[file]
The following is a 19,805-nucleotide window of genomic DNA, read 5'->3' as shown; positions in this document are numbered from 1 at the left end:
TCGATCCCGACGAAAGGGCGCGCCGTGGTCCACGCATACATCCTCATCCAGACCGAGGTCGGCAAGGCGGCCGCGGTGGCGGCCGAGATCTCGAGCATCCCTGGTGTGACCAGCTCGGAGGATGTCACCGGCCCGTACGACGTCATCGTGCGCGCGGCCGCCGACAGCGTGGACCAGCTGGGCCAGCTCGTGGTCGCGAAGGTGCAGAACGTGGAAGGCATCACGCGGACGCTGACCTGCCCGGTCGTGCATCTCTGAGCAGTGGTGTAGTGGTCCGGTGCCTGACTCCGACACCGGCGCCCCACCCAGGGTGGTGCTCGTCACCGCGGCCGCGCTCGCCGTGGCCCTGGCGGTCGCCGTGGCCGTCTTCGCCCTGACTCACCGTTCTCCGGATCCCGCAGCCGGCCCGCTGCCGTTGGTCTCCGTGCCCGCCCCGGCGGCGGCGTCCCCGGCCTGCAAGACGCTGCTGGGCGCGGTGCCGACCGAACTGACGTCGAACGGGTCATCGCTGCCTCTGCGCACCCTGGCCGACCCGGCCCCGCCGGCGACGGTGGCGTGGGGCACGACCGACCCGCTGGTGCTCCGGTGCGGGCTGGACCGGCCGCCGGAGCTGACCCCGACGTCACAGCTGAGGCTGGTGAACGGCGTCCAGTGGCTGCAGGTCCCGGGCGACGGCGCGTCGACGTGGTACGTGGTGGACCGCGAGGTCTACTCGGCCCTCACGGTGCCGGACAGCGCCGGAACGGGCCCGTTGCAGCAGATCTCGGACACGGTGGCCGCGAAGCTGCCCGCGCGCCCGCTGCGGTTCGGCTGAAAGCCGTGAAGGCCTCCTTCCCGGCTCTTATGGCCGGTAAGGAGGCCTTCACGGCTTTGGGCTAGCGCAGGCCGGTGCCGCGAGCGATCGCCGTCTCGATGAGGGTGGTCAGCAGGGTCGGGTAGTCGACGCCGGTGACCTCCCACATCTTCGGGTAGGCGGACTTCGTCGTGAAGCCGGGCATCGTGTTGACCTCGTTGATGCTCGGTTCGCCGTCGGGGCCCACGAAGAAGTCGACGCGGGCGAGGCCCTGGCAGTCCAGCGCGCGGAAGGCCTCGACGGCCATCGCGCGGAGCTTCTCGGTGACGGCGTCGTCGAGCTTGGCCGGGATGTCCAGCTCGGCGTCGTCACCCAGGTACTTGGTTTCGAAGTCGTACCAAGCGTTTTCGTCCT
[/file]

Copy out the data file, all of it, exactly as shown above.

The following is a 19,805-nucleotide window of genomic DNA, read 5'->3' as shown; positions in this document are numbered from 1 at the left end:
TCGATCCCGACGAAAGGGCGCGCCGTGGTCCACGCATACATCCTCATCCAGACCGAGGTCGGCAAGGCGGCCGCGGTGGCGGCCGAGATCTCGAGCATCCCTGGTGTGACCAGCTCGGAGGATGTCACCGGCCCGTACGACGTCATCGTGCGCGCGGCCGCCGACAGCGTGGACCAGCTGGGCCAGCTCGTGGTCGCGAAGGTGCAGAACGTGGAAGGCATCACGCGGACGCTGACCTGCCCGGTCGTGCATCTCTGAGCAGTGGTGTAGTGGTCCGGTGCCTGACTCCGACACCGGCGCCCCACCCAGGGTGGTGCTCGTCACCGCGGCCGCGCTCGCCGTGGCCCTGGCGGTCGCCGTGGCCGTCTTCGCCCTGACTCACCGTTCTCCGGATCCCGCAGCCGGCCCGCTGCCGTTGGTCTCCGTGCCCGCCCCGGCGGCGGCGTCCCCGGCCTGCAAGACGCTGCTGGGCGCGGTGCCGACCGAACTGACGTCGAACGGGTCATCGCTGCCTCTGCGCACCCTGGCCGACCCGGCCCCGCCGGCGACGGTGGCGTGGGGCACGACCGACCCGCTGGTGCTCCGGTGCGGGCTGGACCGGCCGCCGGAGCTGACCCCGACGTCACAGCTGAGGCTGGTGAACGGCGTCCAGTGGCTGCAGGTCCCGGGCGACGGCGCGTCGACGTGGTACGTGGTGGACCGCGAGGTCTACTCGGCCCTCACGGTGCCGGACAGCGCCGGAACGGGCCCGTTGCAGCAGATCTCGGACACGGTGGCCGCGAAGCTGCCCGCGCGCCCGCTGCGGTTCGGCTGAAAGCCGTGAAGGCCTCCTTCCCGGCTCTTATGGCCGGTAAGGAGGCCTTCACGGCTTTGGGCTAGCGCAGGCCGGTGCCGCGAGCGATCGCCGTCTCGATGAGGGTGGTCAGCAGGGTCGGGTAGTCGACGCCGGTGACCTCCCACATCTTCGGGTAGGCGGACTTCGTCGTGAAGCCGGGCATCGTGTTGACCTCGTTGATGCTCGGTTCGCCGTCGGGGCCCACGAAGAAGTCGACGCGGGCGAGGCCCTGGCAGTCCAGCGCGCGGAAGGCCTCGACGGCCATCGCGCGGAGCTTCTCGGTGACGGCGTCGTCGAGCTTGGCCGGGATGTCCAGCTCGGCGTCGTCACCCAGGTACTTGGTTTCGAAGTCGTACCAAGCGTTTTCGTCCT